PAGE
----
Analysis can be overwhelming. Sometimes even the word “analysis” will cause panic in folks. Where do I start? How the heck do I pull insights out of all these numbers? Below you’ll find a few tips to help guide you in your analysis adventures.
Sort out the details before pulling data
Gathering data can be time-consuming, and you don’t want to have to do it twice. Before pulling data from your various sources, consider the following:
- Scope – data sources, time frame, etc.
- Metrics – what numbers do I need to see to complete this analysis?
- Dimensions – what kind of segmentation do we need?
- Structure – do we need to reshape the data for any reason? Is it structured in a way that plays nice with other sources that we need to merge?
In addition, you should also have a general plan of how you’re attacking the problem. What tools are you using to manipulate the data? Excel, sheets, R? Have a rough idea of the steps you’re going to take. It’s worth it to spend some time in the front end preparing!
Have an objective from the beginning
This one is closely related to the previous point of sorting out the details before rolling up your sleeves and getting into the nitty-gritty. With most analysis projects, you’ll have more direction (and an ultimately easier time) if you have a specific question you’re setting out to answer.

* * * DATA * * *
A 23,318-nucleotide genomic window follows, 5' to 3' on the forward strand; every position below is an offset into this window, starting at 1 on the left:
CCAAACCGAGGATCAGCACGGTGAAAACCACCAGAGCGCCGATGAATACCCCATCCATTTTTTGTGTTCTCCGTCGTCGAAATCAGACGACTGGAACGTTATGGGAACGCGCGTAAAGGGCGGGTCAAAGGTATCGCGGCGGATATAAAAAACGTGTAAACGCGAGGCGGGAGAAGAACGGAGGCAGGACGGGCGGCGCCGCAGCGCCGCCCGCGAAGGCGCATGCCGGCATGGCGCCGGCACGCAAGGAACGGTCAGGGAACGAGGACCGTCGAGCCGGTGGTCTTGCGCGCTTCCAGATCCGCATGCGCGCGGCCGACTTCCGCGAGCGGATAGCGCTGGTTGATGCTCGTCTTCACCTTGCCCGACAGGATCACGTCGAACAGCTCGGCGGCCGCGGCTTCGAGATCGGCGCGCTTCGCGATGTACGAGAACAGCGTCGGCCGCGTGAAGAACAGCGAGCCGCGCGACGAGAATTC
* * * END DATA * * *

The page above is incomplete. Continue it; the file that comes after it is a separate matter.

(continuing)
- How has Google’s close variant matching affected our account’s performance?
- Where are we wasting money? Which platforms, devices, ad types, etc.
- How has the account restructure affected CPL and conversion volume?
Use graphs and visuals
It’s easy to get bogged down in the weeds with data. When looking for insights, graphs can be incredibly useful in both finding and displaying learnings. Humans are visual creatures, we are designed to look for patterns. As you might guess, patterns can be hard to find when you’re looking at an Excel sheet or data table.
I don’t know about you, but I nerd out over a great graph or other data visualization. Here are some examples of some spruced up visuals.
Nothing is inherently wrong with tables… – Read more